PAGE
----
Years ago, when my dad and I would talk about the upcoming Rockies season, we'd talk about the in-division play. Makes sense, considering that we play division opponents, what, 150 games a season? But the team he'd always rest on was the Diamondbacks. "If we can beat the Diamondbacks, we have a shot at the postseason." For years, the Diamondbacks just had the Rockies number, regardless of whether they were competing for the postseason or losing 100 games.
Little did we know how prophetic that claim would be.
The Diamondbacks surprised a lot of people last season by taking the NL West with a 94-68 record. The surprise really came when you consider the fact that they finished dead last in the division in both 2009 and 2010.
When Kirk Gibson took the helm, there were all of the standard issue "New Manager" concerns. But Gibson really inspired the Dbacks, and now they're a force to be reckoned with in the NL West.
Thus far in 2012, the bats have struggled, with the exception of Chris Young and... Willie Bloomquist. While only 2 non-Young/Bloomquist players are posting an OPS over .700 (Miguel Montero and Paul Goldschmidt), Young has already belted 32 homers and is up above a 1.300 OPS and Bloomquist is inexplicably batting .389/.421/.556 from SS.
But the bats aren't really necessary when only one of your starters has pitched fewer than 6 innings in a start this season.
#31 / Pitcher / Arizona Diamondbacks
Dec 19, 1984
|2012 - Ian Kennedy||2-0||2||2||0||0||0||0||12.2||13||4||4||1||3||12||2.84||1.26|
While we're dodging Kennedy this series, it's hard not to write about such an impressive pitcher.
The guy who looked to be a failed prospect with the Yankees came to Arizona in the 3-way trade between Arizona, Detroit, and New York that sent Daniel Schlereth and Max Scherzer to Detroit and found Edwin Jackson in the desert has really come into his own with the Dbacks. If you believe in Baseball Reference's WAR (rWAR as some call it, bWAR according to others), Kennedy was not only the 21-game winning Ace of the Diamondbacks but also their most valuable player, worth 5.5 wins beyond what a AAA guy would provide.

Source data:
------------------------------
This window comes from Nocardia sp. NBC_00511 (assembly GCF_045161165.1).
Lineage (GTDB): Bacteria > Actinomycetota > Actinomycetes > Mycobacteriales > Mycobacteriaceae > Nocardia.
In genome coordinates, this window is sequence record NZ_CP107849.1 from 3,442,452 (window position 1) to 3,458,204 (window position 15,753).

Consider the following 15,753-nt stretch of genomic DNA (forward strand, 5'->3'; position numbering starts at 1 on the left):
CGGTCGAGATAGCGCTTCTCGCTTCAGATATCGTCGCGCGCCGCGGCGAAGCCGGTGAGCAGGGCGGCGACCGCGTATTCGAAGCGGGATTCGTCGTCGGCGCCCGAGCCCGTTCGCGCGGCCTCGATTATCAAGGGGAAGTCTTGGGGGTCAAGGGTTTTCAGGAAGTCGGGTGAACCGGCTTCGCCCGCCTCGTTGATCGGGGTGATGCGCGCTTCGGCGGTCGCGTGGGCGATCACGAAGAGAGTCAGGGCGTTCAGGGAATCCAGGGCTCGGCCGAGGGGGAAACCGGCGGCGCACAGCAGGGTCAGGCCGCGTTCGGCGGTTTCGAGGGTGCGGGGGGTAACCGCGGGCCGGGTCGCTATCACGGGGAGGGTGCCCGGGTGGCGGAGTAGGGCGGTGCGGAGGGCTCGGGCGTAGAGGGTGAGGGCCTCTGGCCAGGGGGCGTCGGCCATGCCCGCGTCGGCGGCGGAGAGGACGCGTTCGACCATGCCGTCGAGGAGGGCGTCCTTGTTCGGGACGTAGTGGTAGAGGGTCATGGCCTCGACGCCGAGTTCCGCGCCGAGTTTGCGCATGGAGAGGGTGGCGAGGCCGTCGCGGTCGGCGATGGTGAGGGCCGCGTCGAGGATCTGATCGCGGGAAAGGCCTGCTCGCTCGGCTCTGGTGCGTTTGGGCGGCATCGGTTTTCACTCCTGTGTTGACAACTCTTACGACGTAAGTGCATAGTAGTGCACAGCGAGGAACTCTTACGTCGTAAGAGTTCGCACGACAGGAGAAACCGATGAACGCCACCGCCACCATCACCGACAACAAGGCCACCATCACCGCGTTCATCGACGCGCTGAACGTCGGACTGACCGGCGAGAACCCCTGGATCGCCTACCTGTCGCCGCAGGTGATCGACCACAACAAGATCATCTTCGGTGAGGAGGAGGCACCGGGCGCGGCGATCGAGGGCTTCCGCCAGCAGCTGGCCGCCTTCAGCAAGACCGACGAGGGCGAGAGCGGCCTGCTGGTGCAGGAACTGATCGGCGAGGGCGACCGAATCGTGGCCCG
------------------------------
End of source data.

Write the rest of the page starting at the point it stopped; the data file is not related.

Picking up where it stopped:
Along with WINS and 222 innings pitched, Kennedy is also a decent strikeout pitcher with excellent command of his arsenal (under 3 walks per 9 innings allowed). We saw Kennedy do it again last night against the Padres, going 6 innings with 9 strikeouts, 1 walk, and 1 run allowed. For being a relatively flyball heavy pitcher, Kennedy's survived well in Chase Field's hitter friendly confines. As stated above, the Rockies will miss Kennedy, but instead will face Daniel Hudson, Josh Collmenter, and new acquisition Trevor Cahill.
In his career, Hudson has faced the Rockies 4 times with a 2.73 ERA and .588 OPS against, while Collmenter's started 4 games (and made 1 relief appearance) against Colorado with a 2.81 ERA and .701 OPS against.
Terrible prediction: Rockies sneak one away from Cahill, but given what we've seen so far, divisional "that guy just kills us" opponents hold true to form, and Colorado buys into the hype.